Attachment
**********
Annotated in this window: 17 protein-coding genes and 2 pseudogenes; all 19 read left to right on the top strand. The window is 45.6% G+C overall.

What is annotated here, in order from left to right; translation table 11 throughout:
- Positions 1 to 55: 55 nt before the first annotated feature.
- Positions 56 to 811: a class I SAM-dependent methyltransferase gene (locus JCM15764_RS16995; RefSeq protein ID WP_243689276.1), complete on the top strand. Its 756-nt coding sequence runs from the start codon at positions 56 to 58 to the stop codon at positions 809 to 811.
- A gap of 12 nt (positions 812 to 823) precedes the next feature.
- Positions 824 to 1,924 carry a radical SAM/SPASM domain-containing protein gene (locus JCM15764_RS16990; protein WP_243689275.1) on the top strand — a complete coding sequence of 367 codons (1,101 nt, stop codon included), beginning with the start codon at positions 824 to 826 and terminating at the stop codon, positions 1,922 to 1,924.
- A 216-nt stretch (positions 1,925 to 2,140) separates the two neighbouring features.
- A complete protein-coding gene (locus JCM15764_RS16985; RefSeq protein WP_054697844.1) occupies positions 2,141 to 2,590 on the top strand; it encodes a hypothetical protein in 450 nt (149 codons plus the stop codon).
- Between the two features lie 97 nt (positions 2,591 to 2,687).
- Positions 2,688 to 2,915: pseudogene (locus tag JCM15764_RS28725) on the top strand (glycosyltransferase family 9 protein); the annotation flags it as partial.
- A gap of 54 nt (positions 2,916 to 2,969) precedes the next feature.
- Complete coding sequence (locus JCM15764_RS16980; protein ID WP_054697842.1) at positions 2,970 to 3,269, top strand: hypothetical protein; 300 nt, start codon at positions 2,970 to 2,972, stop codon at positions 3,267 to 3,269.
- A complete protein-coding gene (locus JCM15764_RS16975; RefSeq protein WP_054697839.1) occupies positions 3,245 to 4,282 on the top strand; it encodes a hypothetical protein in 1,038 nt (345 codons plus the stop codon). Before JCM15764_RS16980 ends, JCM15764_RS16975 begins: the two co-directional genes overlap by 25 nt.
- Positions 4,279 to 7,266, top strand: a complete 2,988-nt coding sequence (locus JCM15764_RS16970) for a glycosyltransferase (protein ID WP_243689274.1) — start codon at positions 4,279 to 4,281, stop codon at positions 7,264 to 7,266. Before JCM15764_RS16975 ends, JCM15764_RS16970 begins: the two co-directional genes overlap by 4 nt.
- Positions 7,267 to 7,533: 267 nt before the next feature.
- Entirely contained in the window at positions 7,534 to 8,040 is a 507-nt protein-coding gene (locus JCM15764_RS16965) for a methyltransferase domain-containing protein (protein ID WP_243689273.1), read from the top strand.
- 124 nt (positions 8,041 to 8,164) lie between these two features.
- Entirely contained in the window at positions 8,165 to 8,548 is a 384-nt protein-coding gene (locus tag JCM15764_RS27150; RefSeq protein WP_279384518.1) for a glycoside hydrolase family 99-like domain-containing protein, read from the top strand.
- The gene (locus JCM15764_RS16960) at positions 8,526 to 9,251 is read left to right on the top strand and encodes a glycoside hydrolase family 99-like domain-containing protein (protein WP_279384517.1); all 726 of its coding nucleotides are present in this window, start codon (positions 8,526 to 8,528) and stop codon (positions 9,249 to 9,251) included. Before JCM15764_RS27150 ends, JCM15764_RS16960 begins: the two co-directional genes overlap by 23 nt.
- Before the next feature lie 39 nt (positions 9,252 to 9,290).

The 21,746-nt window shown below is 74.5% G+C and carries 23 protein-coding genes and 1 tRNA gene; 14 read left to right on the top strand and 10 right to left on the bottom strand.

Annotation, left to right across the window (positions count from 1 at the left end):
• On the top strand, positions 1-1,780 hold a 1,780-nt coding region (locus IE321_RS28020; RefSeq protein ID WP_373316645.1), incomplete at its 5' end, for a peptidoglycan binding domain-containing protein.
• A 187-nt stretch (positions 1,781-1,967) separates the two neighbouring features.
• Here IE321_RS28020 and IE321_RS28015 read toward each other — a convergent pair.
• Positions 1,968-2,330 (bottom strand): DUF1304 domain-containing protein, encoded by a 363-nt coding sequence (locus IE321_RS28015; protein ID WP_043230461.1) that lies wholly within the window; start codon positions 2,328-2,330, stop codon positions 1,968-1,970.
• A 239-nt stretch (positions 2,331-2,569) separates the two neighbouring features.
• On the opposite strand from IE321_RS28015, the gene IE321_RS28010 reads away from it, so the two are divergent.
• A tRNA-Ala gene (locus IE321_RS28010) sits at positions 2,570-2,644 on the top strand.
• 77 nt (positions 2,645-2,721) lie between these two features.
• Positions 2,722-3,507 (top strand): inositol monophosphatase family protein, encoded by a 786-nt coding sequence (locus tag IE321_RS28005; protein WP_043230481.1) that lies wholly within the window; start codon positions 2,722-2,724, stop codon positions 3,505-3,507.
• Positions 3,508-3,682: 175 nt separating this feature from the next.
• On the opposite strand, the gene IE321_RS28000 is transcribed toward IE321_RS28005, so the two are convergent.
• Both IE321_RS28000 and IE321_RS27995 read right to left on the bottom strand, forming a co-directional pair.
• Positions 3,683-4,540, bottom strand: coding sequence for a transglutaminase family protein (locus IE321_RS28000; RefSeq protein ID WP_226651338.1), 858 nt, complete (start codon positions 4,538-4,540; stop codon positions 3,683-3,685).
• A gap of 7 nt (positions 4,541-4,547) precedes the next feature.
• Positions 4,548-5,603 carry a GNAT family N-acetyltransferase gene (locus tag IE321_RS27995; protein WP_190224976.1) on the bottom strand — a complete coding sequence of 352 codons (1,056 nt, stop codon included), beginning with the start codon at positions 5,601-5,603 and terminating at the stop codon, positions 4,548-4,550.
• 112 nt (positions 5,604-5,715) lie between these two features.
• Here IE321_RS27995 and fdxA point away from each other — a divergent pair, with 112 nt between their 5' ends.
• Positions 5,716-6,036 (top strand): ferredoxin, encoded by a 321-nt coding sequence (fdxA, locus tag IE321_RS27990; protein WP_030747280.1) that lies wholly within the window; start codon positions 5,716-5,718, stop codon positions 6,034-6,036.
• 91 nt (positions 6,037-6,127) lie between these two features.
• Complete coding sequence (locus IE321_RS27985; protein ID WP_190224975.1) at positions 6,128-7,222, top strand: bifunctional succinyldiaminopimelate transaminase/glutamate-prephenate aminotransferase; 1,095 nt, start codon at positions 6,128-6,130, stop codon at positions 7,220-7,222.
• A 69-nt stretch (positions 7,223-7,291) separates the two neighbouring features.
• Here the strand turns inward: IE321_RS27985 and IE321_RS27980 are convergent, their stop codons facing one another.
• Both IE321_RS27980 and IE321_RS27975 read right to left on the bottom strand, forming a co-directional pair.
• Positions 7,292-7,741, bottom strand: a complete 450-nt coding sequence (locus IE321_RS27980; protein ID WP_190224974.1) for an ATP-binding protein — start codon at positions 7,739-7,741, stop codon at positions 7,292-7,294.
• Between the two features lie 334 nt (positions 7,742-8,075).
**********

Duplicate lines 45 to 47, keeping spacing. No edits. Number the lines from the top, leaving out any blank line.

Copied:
• Both IE321_RS27980 and IE321_RS27975 read right to left on the bottom strand, forming a co-directional pair.
• Positions 7,292-7,741, bottom strand: a complete 450-nt coding sequence (locus IE321_RS27980; protein ID WP_190224974.1) for an ATP-binding protein — start codon at positions 7,739-7,741, stop codon at positions 7,292-7,294.
• Between the two features lie 334 nt (positions 7,742-8,075).